Jacques Papi: Corsican Abstractions

Press Release

12. 2. – 30. 4. 2015
Curators: Vladimír Lekeš and Štefan Tóth

The Adolf Loos Apartment and Gallery presents a sales exhibition of works by the Corsican painter Jacques Papi, taking place from 12th February until 30th April 2015 in the small exhibition hall of the Mánes Gallery. The event represents Papi's first exhibition in central Europe.
“Corsican Abstractions” presents a selection of abstract paintings noticeably inspired by Jackson Pollock. However, Papi's works are closer to another American artist and successor of Pollock's style - Richard Prince, or even more notably to Braco Dimitrijević, who imitated Pollock's works as early as 1972.

Jacques Papi has extended the possibilities of drip paintings and as the new ”Jack the Dripper” confirms that abstract art is still a current subject.
While appropriating Pollock's style, Papi reflects the autonomy of creation. Painting as action or shamanic ritual: these are the attributes of Papi's Corsican abstraction.
Though the Corsican art community perceives Papi above all as a representative of gesture or action painting, Pollock's successor, the present curators want to draw attention as well to other qualities of his works, such as the view of art in a kind of local asymmetry against the continental theory and especially art history. The context of an art community both literally and figuratively insular, of which Papi forms a crucial part, reveals completely different value aspects, which form the key focus of this exhibition.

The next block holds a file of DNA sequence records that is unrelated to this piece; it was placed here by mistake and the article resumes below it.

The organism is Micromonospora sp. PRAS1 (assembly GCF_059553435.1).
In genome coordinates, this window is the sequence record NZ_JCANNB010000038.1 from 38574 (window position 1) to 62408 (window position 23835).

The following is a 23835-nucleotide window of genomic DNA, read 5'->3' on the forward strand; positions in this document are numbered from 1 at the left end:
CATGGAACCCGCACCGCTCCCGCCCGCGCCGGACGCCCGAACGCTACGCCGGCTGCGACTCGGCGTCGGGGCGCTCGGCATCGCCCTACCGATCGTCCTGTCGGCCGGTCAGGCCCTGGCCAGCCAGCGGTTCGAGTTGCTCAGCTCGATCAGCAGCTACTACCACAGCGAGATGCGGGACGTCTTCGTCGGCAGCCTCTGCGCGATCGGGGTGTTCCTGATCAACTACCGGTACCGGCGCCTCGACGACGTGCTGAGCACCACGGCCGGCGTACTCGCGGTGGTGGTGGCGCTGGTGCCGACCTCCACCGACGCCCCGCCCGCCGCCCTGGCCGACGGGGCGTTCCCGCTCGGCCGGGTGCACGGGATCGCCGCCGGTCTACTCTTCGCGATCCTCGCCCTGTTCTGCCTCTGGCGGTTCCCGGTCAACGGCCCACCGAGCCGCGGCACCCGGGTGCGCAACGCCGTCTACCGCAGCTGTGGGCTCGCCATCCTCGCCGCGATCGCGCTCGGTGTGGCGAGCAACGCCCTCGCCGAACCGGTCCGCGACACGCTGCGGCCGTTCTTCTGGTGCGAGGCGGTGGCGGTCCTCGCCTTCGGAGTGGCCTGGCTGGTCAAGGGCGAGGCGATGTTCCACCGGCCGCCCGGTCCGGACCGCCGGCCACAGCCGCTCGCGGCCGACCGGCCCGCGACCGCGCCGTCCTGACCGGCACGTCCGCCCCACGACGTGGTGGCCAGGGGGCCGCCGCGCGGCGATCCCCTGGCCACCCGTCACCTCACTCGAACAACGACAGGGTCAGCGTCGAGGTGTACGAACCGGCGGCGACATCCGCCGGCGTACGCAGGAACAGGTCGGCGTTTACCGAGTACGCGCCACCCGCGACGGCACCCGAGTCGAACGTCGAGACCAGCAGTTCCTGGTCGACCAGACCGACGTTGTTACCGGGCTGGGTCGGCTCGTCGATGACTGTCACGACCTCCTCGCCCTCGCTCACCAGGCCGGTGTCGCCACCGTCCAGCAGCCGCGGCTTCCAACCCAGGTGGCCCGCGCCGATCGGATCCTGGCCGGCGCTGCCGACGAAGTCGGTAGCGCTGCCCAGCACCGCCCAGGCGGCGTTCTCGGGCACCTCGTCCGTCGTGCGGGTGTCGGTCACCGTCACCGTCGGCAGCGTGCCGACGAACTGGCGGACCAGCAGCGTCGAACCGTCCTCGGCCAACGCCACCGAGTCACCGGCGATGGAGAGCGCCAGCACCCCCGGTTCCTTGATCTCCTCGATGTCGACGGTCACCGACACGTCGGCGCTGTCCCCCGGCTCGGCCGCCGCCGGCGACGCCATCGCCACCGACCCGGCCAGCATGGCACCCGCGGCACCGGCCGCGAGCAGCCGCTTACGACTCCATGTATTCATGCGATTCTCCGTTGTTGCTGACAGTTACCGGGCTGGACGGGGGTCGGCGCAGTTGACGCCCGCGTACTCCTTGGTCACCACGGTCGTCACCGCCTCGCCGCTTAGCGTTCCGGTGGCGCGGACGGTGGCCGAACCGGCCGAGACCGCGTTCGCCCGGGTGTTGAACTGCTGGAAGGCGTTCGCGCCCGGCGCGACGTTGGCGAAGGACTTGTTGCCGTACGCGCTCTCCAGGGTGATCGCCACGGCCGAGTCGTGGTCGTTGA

This collection of paintings exhibited in Prague is not a speculative and spectacular exhibition in the spirit of Richard Prince, Jonathan Monk or Braco Dimitrijević. On the contrary, it is a modest, intuitive and initiative process of painting. Without describing the process of creating an artwork from the view of creative autonomy, we can state that it is influenced even by other elements. This leads us back to the term local asymmetry. Just as a person is influenced by cultural expressions, the same individual can experience the same cathartic moments in nature. In this context, “Corsican Abstractions” represents the essential dichotomy of nature and art and makes evident the many layers of speculations about the origins of thought and human consciousness. Papi is not just a painter, but also a visual poet. His paintings represent the interface where human reason ends and emotion begins.